Q. What’s the biggest difference in the way kids do their homework these days?
A. The kids don’t cry. The parents do.
I might not pass fourth grade. If you recall (correction: if you read) last Monday’s story, I’m working very hard to help my daughter with the umpteen pounds of homework she brings home every evening — Fridays included. She’s learning things at 9 years of age that Mike and I didn’t even hear about until junior high (among other things). Am I smarter than a fourth grader? I thought I was, but now I’m not so sure…about anything.
A few weeks ago, Ava had to edit a paragraph by identifying misspelled words and incorrect punctuation. If you haven’t spell-checked a document on the computer lately, you wouldn’t know that a lot is now two separate words. It takes alot of time to spell a lot in a different way! It’s also not all right to keep writing the word alright. After all (one word or two?), it doesn’t make sense for things to be alwrong.
And let’s take a minute to discuss the friend we love to hate, The Comma. Our elders, Strunk and White, insisted that we add a comma after the word ‘and’. Martha likes to drink wine, beer, and vodka. My media friends who honor the Associated Press style of writing (and believe the Oxford comma should be killed), insist that Martha likes to drink wine, beer and vodka. Strunk and White would’ve shaken their heads in disapproval. Beer and vodka don’t go together. In fact, Martha will probably get very, very sick.
While I’m refilling my glass, let’s move on to math (or is that Math?). Today’s student does not learn subtraction by borrowing from his neighbor. No, no. We don’t borrow from anyone, dear! We re-group. Regroup? Whatever. Students now cross out from the second column and regroup the first. Oh, but remember — that’s if you’re doing subtraction. If you’re trying to solve a long addition problem, you no longer start on the right and move to the left. No, no, no! It’s far easier to find the answer with a partial sum strategy. Estimate the nearest hundred, then the nearest ten, and then go back and pick up the ones. Instead of three steps, students now have 15. I mean, fifteen. I also need to know if it’s still important to set off large numbers with commas. Is it 1,500 or 1500? I guess periods are more important than commas when it comes to math. It’s quite inconvenient to deposit $15.00 in the bank but write $1500 in the ledger. Not that I’ve done that — lately.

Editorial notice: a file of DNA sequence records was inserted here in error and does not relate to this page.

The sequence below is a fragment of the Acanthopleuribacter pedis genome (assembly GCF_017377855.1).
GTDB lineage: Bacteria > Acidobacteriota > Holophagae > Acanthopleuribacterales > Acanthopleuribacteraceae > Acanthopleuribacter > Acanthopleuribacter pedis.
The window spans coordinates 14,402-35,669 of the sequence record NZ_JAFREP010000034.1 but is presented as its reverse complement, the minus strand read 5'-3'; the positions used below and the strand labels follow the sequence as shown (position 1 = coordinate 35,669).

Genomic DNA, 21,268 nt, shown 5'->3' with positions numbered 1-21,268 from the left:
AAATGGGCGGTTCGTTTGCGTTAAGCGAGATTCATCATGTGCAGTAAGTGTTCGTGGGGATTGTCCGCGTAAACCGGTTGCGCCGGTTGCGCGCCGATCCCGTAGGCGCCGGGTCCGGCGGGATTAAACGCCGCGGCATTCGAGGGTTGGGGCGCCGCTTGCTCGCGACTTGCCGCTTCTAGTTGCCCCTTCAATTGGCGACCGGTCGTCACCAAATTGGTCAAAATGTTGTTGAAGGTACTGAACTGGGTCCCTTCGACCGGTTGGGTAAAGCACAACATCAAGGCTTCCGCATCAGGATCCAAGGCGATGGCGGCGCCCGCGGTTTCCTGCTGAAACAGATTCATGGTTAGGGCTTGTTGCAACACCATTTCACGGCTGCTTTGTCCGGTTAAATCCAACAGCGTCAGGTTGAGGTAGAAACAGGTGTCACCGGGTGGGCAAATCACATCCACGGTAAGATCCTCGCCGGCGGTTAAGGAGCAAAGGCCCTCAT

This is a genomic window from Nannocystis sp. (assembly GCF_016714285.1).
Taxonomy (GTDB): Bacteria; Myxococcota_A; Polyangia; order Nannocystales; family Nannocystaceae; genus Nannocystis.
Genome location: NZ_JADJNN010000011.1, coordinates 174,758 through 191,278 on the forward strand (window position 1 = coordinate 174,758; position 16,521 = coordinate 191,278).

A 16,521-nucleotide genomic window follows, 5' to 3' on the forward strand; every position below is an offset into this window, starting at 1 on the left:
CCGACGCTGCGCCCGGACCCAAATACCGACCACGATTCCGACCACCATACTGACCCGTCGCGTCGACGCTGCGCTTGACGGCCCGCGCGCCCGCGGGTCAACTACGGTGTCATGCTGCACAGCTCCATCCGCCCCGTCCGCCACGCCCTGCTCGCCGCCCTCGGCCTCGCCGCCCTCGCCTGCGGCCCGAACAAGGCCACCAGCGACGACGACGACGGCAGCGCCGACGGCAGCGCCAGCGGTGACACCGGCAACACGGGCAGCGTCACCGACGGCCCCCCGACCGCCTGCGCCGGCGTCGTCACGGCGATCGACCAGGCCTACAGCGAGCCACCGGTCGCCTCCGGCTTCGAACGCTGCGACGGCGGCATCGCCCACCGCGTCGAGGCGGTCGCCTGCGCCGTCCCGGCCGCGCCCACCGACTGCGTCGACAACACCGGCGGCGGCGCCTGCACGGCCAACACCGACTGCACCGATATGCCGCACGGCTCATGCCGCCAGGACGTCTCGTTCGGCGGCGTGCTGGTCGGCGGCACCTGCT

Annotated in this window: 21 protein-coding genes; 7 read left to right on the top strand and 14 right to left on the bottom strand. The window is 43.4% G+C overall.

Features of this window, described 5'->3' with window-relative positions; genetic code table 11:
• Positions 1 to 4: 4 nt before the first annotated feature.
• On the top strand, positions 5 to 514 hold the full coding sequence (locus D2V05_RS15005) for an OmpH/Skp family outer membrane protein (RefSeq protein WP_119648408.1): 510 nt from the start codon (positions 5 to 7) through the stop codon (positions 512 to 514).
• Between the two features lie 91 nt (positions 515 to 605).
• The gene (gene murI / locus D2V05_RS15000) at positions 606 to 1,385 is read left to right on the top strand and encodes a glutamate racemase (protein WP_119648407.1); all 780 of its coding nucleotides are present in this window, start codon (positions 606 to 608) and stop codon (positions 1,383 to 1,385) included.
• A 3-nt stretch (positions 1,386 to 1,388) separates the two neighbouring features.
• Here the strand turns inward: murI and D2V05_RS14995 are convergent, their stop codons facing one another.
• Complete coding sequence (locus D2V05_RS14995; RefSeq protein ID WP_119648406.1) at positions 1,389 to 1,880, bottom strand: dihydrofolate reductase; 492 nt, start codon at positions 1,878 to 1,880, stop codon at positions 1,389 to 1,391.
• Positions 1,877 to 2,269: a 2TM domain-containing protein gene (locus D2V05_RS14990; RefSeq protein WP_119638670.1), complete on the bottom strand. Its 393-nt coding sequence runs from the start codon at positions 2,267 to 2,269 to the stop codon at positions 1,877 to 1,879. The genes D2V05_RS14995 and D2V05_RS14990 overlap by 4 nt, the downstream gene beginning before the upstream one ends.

As Ava and I sat in the dining room working on grammar and so-called style, she argued with me over the use of hyphens. She’s being taught the way I was told to forget. That goes for capitalization and the “proper” recognition of what used to be a proper noun.
“But that’s not right, Mama!” Ava insisted. “That’s not what she told us!”
This is a classic example of why parents have to stop helping their children with homework. We don’t know how to do anything the “new” “right” way. What’s worse than being wrong is realizing that our kids don’t trust us anymore. This also makes them feel guilty. On one of Ava’s second grade math tests, she was asked to show her work. She completed the problem numerically and then wrote in the white space next to it: This is how my dad said to do it.
Thankfully, New Math experts say it doesn’t matter how a student gets the answer as long as that answer is correct. English isn’t as understanding to be such a subjective subject. Isn’t that redundant?
Still sitting at the dining room table with fists full of graying hair, I fought back tears of frustration and exhaustion.
“I’m not wrong, Ava! I’m just…..diffffferent!”
I meant to type five f’s, by the way. It’s a blog. Someone told me it’s OK. Okay?
Deciding that first grade had to be easier, I went to check on Maryn, who was working on a new list of vocabulary words.
“Do you need help with your English homework?” I asked. Maryn had a blank look on her face.
“It’s called Saxon,” she announced.
So here I am now, pounding out a blog post at the kitchen counter while Ava and Maryn sit in the other room where they can’t be bothered. By their mother.
Yes, that’s a fragment. Or, it used to be.